Nine years ago, I died.
Twenty-four years old. In a university office. With a nice job title. Six packets of off-brand Asprin on my desk. A montage of my favorite Facebook photos on loop in my head and guesses on which one they’d use on my funeral program. Frank Sinatra’s “I Did It My Way” humming through computer speakers. A handwritten note.
I swallowed the pills two at a time. Crying. Certain. Waiting for it to end.
I want to say doubt died in that office.
I want to say fear died in that office.
I want to say hopelessness died in that office.
I want to say that I lived happily ever after.
That I spent the weekend in a psych ward and it was fine.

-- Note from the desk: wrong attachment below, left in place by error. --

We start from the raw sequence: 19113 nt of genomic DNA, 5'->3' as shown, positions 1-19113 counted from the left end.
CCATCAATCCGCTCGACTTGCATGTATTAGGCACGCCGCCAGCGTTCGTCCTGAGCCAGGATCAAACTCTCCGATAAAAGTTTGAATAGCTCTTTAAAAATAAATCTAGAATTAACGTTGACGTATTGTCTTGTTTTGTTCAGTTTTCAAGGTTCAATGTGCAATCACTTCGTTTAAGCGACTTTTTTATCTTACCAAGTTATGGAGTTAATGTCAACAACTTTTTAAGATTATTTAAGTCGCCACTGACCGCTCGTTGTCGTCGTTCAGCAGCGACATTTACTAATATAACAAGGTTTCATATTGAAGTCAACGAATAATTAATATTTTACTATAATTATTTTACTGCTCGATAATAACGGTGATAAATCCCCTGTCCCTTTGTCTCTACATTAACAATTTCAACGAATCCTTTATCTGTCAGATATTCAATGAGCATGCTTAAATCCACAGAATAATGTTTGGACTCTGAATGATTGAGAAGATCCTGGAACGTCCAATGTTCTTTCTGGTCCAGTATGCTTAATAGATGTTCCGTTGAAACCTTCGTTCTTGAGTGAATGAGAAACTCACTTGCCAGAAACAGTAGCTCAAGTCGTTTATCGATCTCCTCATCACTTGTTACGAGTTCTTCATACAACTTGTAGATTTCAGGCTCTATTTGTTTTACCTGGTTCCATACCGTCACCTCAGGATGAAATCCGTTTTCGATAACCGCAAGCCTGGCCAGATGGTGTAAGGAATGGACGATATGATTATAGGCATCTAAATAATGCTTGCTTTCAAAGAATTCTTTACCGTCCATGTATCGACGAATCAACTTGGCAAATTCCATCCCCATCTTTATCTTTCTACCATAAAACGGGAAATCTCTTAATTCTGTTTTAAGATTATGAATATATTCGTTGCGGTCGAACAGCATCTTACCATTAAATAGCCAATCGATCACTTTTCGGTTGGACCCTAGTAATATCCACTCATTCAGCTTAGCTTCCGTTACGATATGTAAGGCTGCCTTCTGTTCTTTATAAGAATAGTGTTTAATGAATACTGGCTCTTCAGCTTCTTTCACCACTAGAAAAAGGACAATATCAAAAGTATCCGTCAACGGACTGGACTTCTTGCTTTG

That I lost my nice job title and was underemployed for two years and it was fine.
That I terminated two pregnancies that year and it was fine.
That I moved back home with my mother and it was fine.
But nothing was fine and I had to breathe through the not fine-ness.
Nothing was fine but I therapy’d and loved and laughed and wrote and sexed and drank and danced and cried and road-tripped and dreamed and read and yoga’d and studied and dropped out and fell apart and patched up and fell apart and patched up and nine years after I died, I am alive.
And whenever I get lost in who I am not, what I have not accomplished, what I don’t have, what I didn’t say, where I haven’t been…
I remember the year I raised myself from the dead.
2 7 345